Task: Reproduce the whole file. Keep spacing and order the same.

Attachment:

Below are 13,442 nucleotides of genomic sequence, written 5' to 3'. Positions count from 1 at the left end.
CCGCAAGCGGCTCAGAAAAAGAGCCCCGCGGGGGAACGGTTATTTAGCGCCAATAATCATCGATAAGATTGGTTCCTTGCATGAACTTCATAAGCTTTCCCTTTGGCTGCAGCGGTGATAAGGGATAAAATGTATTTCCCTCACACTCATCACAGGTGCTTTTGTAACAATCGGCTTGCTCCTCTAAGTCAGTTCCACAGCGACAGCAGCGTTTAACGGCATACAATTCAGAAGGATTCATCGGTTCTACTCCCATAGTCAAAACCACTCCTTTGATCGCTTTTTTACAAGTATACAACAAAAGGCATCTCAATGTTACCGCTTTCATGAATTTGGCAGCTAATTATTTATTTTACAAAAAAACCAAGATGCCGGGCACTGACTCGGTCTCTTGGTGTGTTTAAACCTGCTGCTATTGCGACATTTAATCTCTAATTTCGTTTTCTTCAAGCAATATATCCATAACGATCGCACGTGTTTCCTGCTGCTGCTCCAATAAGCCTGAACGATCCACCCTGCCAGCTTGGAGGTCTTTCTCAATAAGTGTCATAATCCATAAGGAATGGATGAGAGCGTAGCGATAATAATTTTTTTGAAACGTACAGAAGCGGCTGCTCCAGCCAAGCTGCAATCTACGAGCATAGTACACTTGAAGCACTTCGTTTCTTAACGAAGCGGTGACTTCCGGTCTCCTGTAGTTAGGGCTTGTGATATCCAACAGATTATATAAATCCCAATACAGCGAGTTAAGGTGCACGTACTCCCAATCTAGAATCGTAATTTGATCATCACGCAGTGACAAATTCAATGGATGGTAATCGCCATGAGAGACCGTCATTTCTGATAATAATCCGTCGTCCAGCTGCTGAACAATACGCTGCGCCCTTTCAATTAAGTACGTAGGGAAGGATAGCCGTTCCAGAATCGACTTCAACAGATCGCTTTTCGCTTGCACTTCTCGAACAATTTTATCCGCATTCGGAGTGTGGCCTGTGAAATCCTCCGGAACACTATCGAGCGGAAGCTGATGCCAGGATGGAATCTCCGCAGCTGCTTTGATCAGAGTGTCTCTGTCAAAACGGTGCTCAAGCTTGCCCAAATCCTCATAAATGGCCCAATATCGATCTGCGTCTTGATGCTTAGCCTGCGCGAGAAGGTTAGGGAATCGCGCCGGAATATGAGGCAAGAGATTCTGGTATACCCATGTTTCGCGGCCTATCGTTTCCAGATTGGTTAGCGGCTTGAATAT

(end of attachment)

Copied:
Below are 13,442 nucleotides of genomic sequence, written 5' to 3'. Positions count from 1 at the left end.
CCGCAAGCGGCTCAGAAAAAGAGCCCCGCGGGGGAACGGTTATTTAGCGCCAATAATCATCGATAAGATTGGTTCCTTGCATGAACTTCATAAGCTTTCCCTTTGGCTGCAGCGGTGATAAGGGATAAAATGTATTTCCCTCACACTCATCACAGGTGCTTTTGTAACAATCGGCTTGCTCCTCTAAGTCAGTTCCACAGCGACAGCAGCGTTTAACGGCATACAATTCAGAAGGATTCATCGGTTCTACTCCCATAGTCAAAACCACTCCTTTGATCGCTTTTTTACAAGTATACAACAAAAGGCATCTCAATGTTACCGCTTTCATGAATTTGGCAGCTAATTATTTATTTTACAAAAAAACCAAGATGCCGGGCACTGACTCGGTCTCTTGGTGTGTTTAAACCTGCTGCTATTGCGACATTTAATCTCTAATTTCGTTTTCTTCAAGCAATATATCCATAACGATCGCACGTGTTTCCTGCTGCTGCTCCAATAAGCCTGAACGATCCACCCTGCCAGCTTGGAGGTCTTTCTCAATAAGTGTCATAATCCATAAGGAATGGATGAGAGCGTAGCGATAATAATTTTTTTGAAACGTACAGAAGCGGCTGCTCCAGCCAAGCTGCAATCTACGAGCATAGTACACTTGAAGCACTTCGTTTCTTAACGAAGCGGTGACTTCCGGTCTCCTGTAGTTAGGGCTTGTGATATCCAACAGATTATATAAATCCCAATACAGCGAGTTAAGGTGCACGTACTCCCAATCTAGAATCGTAATTTGATCATCACGCAGTGACAAATTCAATGGATGGTAATCGCCATGAGAGACCGTCATTTCTGATAATAATCCGTCGTCCAGCTGCTGAACAATACGCTGCGCCCTTTCAATTAAGTACGTAGGGAAGGATAGCCGTTCCAGAATCGACTTCAACAGATCGCTTTTCGCTTGCACTTCTCGAACAATTTTATCCGCATTCGGAGTGTGGCCTGTGAAATCCTCCGGAACACTATCGAGCGGAAGCTGATGCCAGGATGGAATCTCCGCAGCTGCTTTGATCAGAGTGTCTCTGTCAAAACGGTGCTCAAGCTTGCCCAAATCCTCATAAATGGCCCAATATCGATCTGCGTCTTGATGCTTAGCCTGCGCGAGAAGGTTAGGGAATCGCGCCGGAATATGAGGCAAGAGATTCTGGTATACCCATGTTTCGCGGCCTATCGTTTCCAGATTGGTTAGCGGCTTGAATAT